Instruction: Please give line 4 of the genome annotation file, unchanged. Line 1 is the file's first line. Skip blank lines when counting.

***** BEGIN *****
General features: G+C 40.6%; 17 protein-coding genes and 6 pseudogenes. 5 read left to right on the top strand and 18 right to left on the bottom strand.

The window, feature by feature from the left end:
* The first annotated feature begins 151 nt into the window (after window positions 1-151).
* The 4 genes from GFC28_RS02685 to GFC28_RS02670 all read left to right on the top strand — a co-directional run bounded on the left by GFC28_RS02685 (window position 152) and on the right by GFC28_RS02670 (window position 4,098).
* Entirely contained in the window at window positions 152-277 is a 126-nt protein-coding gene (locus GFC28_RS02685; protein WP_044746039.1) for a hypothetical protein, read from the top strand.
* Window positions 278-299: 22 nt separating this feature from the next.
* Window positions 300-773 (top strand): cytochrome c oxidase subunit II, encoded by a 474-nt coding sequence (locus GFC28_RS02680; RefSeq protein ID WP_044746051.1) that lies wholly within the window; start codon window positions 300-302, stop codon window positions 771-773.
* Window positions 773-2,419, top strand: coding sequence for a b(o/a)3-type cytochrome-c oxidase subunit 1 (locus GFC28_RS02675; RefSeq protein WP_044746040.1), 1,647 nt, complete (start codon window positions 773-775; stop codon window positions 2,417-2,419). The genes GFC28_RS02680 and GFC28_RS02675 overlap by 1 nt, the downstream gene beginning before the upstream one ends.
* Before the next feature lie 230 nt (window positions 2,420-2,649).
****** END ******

* The 4 genes from GFC28_RS02685 to GFC28_RS02670 all read left to right on the top strand — a co-directional run bounded on the left by GFC28_RS02685 (window position 152) and on the right by GFC28_RS02670 (window position 4,098).